2018 Indiana General Assembly begins Wednesday

By Wednesday afternoon, the Statehouse halls will be bursting with people.

State Senator John Ruckelshaus, a Republican from District 30 said "It's like all the kids coming back to school. Everybody will come back, sharpen their pencils. This is an exciting day!"

Indiana's 150 state legislators will come together for the 120th General Assembly.

On the Senate side, the very first bill on the list would allow Sunday alcohol sales from 12 p.m to 8 p.m. at liquor, grocery, convenience and drug stores.

Republican State Senator John Ruckelshaus said another big issue is the Opioid Crisis.

Ruckelshaus explained "We're gonna look at that from two angles. One is for the treatment of those that have become addicted. We want to try to get those people on the straight and narrow. Then, really go after the dealers from a punishment standpoint, really crack down on the source of that issue."

Across the aisle, Democratic State Senator Tim Lanane, from Anderson, leads the Democratic Caucus. This will be his 20th session.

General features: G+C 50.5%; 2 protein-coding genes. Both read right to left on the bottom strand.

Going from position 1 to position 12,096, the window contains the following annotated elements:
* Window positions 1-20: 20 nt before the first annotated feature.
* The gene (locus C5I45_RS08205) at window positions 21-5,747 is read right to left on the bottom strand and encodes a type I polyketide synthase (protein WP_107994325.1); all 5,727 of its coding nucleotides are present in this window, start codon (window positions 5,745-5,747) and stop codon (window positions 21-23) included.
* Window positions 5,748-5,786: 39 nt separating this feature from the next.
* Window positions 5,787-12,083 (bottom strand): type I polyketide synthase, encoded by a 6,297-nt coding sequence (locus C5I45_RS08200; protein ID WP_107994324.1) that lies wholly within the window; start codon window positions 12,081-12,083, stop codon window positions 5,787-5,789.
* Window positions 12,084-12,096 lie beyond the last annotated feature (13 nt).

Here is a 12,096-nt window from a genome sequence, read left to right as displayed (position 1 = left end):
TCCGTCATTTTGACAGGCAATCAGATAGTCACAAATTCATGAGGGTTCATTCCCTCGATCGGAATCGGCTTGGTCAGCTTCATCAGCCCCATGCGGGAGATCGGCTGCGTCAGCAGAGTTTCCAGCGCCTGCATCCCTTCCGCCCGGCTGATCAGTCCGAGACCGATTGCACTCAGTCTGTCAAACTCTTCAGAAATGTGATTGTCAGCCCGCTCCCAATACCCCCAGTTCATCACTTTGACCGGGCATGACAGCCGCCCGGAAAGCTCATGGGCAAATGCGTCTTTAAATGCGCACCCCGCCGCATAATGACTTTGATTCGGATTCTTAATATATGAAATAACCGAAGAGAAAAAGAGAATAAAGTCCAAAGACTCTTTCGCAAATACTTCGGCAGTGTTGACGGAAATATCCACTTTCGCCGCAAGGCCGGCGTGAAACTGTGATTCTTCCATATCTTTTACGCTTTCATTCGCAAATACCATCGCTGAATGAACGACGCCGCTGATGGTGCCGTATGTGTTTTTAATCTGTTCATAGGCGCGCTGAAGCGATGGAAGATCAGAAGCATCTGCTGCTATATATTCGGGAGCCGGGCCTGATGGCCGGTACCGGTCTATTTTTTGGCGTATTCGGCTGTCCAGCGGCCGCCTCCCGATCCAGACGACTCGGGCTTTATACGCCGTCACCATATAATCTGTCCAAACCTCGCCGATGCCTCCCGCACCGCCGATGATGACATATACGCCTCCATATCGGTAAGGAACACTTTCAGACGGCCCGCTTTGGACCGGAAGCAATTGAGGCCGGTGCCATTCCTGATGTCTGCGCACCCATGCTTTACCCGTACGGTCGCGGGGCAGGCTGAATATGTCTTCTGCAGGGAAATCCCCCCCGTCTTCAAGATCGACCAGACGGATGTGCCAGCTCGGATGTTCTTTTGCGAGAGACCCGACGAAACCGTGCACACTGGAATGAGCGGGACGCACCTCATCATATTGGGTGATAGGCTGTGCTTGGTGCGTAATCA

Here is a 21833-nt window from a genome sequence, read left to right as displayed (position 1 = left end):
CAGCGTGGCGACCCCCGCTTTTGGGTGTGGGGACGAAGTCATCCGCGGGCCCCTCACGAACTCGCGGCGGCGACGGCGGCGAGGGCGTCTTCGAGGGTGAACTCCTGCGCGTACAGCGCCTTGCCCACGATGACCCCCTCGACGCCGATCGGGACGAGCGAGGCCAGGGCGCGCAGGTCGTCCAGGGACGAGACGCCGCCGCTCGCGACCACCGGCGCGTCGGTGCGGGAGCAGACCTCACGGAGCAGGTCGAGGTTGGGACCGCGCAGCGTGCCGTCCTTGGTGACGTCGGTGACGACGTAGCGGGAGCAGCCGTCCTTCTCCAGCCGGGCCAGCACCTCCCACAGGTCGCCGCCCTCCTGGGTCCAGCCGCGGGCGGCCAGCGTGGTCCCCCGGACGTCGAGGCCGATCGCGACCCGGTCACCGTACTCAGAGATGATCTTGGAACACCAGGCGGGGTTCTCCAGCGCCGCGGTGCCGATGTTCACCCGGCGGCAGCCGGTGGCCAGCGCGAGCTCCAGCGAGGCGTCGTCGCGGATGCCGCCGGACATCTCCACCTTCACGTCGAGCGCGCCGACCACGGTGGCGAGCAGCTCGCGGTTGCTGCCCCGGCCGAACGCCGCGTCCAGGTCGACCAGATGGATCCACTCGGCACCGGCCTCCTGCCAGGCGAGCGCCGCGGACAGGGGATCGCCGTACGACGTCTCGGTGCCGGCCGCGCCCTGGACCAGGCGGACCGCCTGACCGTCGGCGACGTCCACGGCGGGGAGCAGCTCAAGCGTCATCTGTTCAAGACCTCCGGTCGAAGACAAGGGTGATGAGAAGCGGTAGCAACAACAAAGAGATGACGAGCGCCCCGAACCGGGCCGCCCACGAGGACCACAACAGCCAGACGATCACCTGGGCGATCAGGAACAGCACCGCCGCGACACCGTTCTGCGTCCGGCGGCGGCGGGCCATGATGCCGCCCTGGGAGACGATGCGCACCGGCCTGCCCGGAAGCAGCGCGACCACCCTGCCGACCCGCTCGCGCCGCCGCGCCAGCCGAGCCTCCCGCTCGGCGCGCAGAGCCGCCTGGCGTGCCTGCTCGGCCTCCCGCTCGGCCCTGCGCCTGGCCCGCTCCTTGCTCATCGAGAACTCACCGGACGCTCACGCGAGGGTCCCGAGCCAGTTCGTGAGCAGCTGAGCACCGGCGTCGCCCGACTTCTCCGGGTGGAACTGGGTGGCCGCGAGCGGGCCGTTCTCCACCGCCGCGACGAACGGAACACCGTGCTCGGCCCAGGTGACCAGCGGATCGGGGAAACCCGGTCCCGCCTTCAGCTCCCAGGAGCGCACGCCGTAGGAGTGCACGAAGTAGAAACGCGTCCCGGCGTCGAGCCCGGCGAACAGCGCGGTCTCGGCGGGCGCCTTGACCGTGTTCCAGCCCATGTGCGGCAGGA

Lanane explained "It is also an opportunity for caucuses to talk about their agendas a little bit more. What they hope will be accomplished."

What does he hope gets accomplished? Redistricting reform, enacting a hate crime law, and examining the inner working of Indiana's Department of Child Services. Former director, Mary Beth Bonaventura resigned last month in a scathing letter to the Governor.

Lanane said "I'm going to call for us to be holding hearings on the matter, and to be apprised by the Administration as to what is the current status of protecting children in Indiana. What's the plan going forward? What legislative fixes may be in order?"

In the Senate, there are more than 100 bills listed this session. Over on the House side, things are a little different. That's because the Speaker of the House hasn't signed off on the list yet.

Lawmakers still have time to submit more bills. In late November, here's how House Speaker, Republican Representative, Brian Bosma, set the tone for this session

"We have an opioid crisis we're dealing with, we have education initiatives that need attention and, frankly, we have some more downsizing of government that can be done," Bosma previously explained.

This is a short session at only about 10 and a half weeks.

Lawmakers we spoke today tell me everything has to be finished by Wednesday March 14.

That's the last day both houses can adjourn.

For the latest breaking news and stories from across the Tri-State, follow Eyewitness News on Facebook and Twitter.

(This story was originally published on January 2, 2018)


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